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  • Cubs Signings Spell Trouble for Twins

    Feldman goes to the Chicago Cubs.With as many as four spots needing to be filled in the rotation, it figured that Terry Ryan – with his traditionally risk-averse nature in free agency – would target low-cost pitchers with upside who could be acquired on one-year deals. This strategy makes sense for a couple reasons: it adds multiple options to the starting pitching mix without requiring huge commitments, and hurlers looking for the one-year make-good deal ought be more apt to sign with a club that offers such wide-open opportunity in the rotation.

    If that was indeed Ryan's intended tack, he can't be pleased to see the Cubs aggressively following the same course. Already, Chicago has snatched up two of the most intriguing pitchers in this category.

    A few weeks ago, it was Scott Baker. And yesterday, the Cubs announced that they had inked Scott Feldman to a one-year deal. Much like Baker, Feldman is a pitcher with stretches of past success who is coming off a down year and looking to recoup some value. And much like Baker, Feldman hauled in more guaranteed cash than expected at $6 million.

    Yes, six million bucks for a guy who posted a 5.09 ERA last year, owns a 4.81 career mark, and has only once thrown more than 151 innings in a major-league season. Feldman offers some appeal as a guy who can operate in a swingman role and generally posts pretty decent peripherals, but he's nothing close to a reliable bet. His ERA has been above five in four of the past six seasons.

    The total seems somewhat extreme, at least from the perspective of an organization with less money to throw around than the Cubs, but perhaps only by the preset standards we entered this offseason with. As early names have come off the board, the numbers have ranged from eyebrow-raising to jaw-dropping. Purported reclamation projects are commanding as much as established mid-tier guys have in the past. We're to the point where Feldman's deal is actually being lauded by some as a value signing. If the trend continues, the Twins' money isn't going to go very far in free agency even if they hold steady with their budget, which is hardly assured.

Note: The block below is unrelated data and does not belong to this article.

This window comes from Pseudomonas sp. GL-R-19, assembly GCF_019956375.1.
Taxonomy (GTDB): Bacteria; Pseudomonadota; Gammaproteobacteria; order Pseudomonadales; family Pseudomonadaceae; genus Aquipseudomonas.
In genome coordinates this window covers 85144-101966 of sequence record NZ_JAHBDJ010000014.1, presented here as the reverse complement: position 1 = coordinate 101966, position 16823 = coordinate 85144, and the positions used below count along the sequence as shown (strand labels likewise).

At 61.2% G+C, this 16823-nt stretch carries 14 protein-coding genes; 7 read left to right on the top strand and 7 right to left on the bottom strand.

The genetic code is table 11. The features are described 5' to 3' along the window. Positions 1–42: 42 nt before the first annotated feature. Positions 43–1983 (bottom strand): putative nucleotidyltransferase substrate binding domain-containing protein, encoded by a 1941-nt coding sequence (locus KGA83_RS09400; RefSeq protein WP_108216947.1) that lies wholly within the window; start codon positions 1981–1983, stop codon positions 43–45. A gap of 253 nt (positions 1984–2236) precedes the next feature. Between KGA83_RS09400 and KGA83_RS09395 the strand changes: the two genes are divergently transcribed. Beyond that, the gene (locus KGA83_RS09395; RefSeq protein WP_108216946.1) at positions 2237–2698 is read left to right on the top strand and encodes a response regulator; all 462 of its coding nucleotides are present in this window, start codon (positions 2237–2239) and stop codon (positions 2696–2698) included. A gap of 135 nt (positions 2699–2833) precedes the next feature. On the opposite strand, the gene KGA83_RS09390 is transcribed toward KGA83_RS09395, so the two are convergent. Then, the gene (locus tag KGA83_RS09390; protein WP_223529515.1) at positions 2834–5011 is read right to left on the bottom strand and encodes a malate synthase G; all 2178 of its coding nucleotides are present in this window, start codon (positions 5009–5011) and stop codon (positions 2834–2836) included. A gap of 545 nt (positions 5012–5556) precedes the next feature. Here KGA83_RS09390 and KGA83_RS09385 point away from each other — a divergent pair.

The inflated prices on the open market will also surely have an auxiliary effect on the trade market, where clubs with cost-controlled pitching can now increase their demands. At one point I thought a player like James Shields might come at a relative discount given that he's owed $21 million over the next two years, but now his contract is starting to look like a real bargain that many general managers could be competing to acquire.

    This environment leaves a team with finite funds and few palatable internal pitching options in an extremely tough spot. Even if Ryan has the green-light to spend, it's not clear that he should be splurging on the kind of deals that may be required to lock up adequate starters unless ownership is willing to commit to long-term payroll increases that will enable him to continue to build around large contracts for aging players.

    Yet, if Ryan shies away from the market, he's most likely submitting to at least another year of lousy on-field performance and the inevitable revenue drains that will come along with it. Additionally, he'd be doubling down on the ability of his own personnel to identify and develop young pitching talent for a rebuild, something they simply haven't done in recent years.